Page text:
Next you need to prepare some gravel and potting medium. Coloured aquarium gravel can also be used to add some colours to your terrarium. The potting medium will depend on the type of plants you choose. Most houseplants require a good potting mix and carnivorous plants require peat moss mixed with some propagating sand.

Get a long stick to use as a tool for arranging the items in the bottle. The length of the stick must be longer than the height of the bottle. An old wooden chopstick always works for me.

This was how I set up my miniature terrarium. First, I covered the bottom of the bottle with about two centimetres of gravel. Next, I added in about five centimetres of the peat moss mixed with propagating sand. If you are using a bigger bottle and growing more than one plant in there, you should have at least ten centimetres of growing medium on top of three centimetres of gravel.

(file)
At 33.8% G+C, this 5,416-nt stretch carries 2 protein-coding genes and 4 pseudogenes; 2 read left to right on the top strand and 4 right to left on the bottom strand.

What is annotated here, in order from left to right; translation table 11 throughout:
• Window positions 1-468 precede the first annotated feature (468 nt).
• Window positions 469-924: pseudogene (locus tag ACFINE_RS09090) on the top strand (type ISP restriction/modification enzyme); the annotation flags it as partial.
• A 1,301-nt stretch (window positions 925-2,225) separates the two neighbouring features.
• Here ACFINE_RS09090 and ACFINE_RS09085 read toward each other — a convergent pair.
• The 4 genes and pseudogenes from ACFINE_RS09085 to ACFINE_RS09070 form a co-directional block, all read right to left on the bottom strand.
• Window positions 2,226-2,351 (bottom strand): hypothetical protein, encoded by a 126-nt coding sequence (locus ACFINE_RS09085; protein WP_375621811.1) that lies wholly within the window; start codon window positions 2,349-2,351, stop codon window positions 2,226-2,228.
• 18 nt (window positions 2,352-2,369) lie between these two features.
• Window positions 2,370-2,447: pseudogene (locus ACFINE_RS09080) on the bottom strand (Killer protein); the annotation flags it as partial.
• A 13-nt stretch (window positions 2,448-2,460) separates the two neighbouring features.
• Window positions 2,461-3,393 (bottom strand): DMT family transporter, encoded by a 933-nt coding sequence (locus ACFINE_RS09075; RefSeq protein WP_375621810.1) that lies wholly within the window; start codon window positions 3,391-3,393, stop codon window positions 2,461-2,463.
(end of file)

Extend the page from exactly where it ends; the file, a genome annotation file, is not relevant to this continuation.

I used the wooden chopstick to level out the top of the soil and then dug a hole for planting. Now I was ready to insert the butterwort plant into the bottle. Oh no! The plant was too big to go through the mouth of the bottle. The leaves of the plant were stiff as cardboards and they could not be bent without me bruising them. There was no way I could get the little bugger into the bottle without a fight and the leaves were starting to fall off. Before I knew it, my beautiful butterwort plant was already falling apart in pieces...